Joanna Faber and childhood friend Julie King were “guinea pigs” for Faber’s mother’s parenting techniques when they were growing up in Roslyn Heights — Adele Faber is the co-author of the iconic parenting book “How to Talk So Kids Will Listen & Listen So Kids Will Talk,” which has sold more than 3 million copies in 30 countries since its initial publication in 1980.
Now Joanna Faber and King have penned their own parenting book with new stories and strategies expanding on Adele Faber’s methods and applying them specifically to younger children, called “How to Talk So Little Kids Will Listen: A Survival Guide to Life With Children Ages 2-7” (Scribner, $26).
“I grew up in a family where, if we had a conflict, instead of punishment, our parents listened to our feelings and they expressed their feelings and we worked at solutions to the problems,” says Joanna Faber, now 56 and with three adult children of her own. “I grew up soaked in that kind of language, which is why I thought having children would be a snap.” She laughs. “But it wasn’t. It was so hard.
“There’s nothing like the relentlessness of dealing with young children 24 hours a day. I can’t say, ‘Oh, I’m so good at this, this is so easy,’ but what I can say is, ‘I used these skills every day, all the time, and they help me get through the day.’ ”
CHAPTERS BY CHALLENGES
Faber’s and King’s mothers met when the girls were in strollers in the 1960s, and the two moms became fast friends. They would try out Faber’s developing theories on their kids. “She and I were the guinea pigs for this approach in our early lives,” Julie King, also 56, says of herself and Joanna. The younger Faber and King also became friends and stayed friends throughout the decades. The two have been carrying on Adele Faber’s work through workshops and more in the Hudson Valley area of New York (Faber) and San Francisco (King), where they each now live. The elder Faber, now 89 and still living in Roslyn Heights, wrote the introduction to the new book, published this month; she says she’s “ecstatic” and “deeply satisfied” that her daughter is continuing her work.
The younger Faber and King say they noticed that most people who take their workshops are people with young schoolchildren and toddlers. So they decided to focus a volume on those challenges, such as getting out in the morning, hitting or grocery shopping.
They’ve also included a chapter to address children who are “wired differently” — they have sensory processing issues or are on the autism spectrum. One of King’s children has Asperger syndrome.
“We arranged the book by common challenges,” Faber says. “You can go right to what beleaguers you at that moment and just grab a treasure trove of stories. You don’t have to read it in order.”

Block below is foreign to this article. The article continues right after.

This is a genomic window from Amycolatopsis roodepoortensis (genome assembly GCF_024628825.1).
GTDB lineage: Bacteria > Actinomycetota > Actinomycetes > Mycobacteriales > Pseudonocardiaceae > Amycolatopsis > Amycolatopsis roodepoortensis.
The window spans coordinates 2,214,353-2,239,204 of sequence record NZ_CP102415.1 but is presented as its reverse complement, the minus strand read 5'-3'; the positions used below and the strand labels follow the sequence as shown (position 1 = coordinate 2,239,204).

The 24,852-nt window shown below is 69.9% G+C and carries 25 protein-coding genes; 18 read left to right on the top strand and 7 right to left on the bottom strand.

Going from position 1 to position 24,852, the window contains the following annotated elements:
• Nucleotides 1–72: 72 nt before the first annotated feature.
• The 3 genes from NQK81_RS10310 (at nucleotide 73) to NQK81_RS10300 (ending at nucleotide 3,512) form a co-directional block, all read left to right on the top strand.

WHAT TO SAY?
Parents often grasp the principle of empathy that dominates the women’s work. But they want to know how to apply those theories in the trenches or in the midst of a struggle, Faber and King say. “But what would you actually say?” King says they ask.
Here are three examples of the kind of advice in Faber and King’s new book, addressing the struggle of getting dressed in the morning:
“Kids wriggle, kids kick,” Faber says. “One time my little 2 ½- year-old was sitting in a chair ... he was wriggling so much he hit his head on a chair and had to go to the emergency room to get stitches.” How could she have handled it better? “The No. 1 go-to method for little kids is to be playful,” Faber says. “If you make an inanimate object talk, you’re golden.” She suggests, for instance, taking a shoe and acting like a ventriloquist. “Say, ‘I feel so empty. Why won’t somebody stick a foot in me?’ ” The child will likely laugh and join in the game.
“Battling to get a coat on? What a miserable way to start the day,” Faber says, for both parent and child. Instead, put the child in charge, she says. Buy a big working thermometer, and tape little pictures of each type of garment — coat, sweatshirt, gloves, etc. — next to the appropriate temperature range. Then ask the child each morning: “Can you go look at the thermometer and tell us what we have to wear this morning?”
“It completely flips the dynamic,” Faber says.
Consider letting the child pick his clothes at night for the next day — and let him sleep in them. When he gets up, he’s ready to go.
“I feel like the whole strength of the book is all these examples,” Faber says. Parents might say, “Oh, that would work for us.”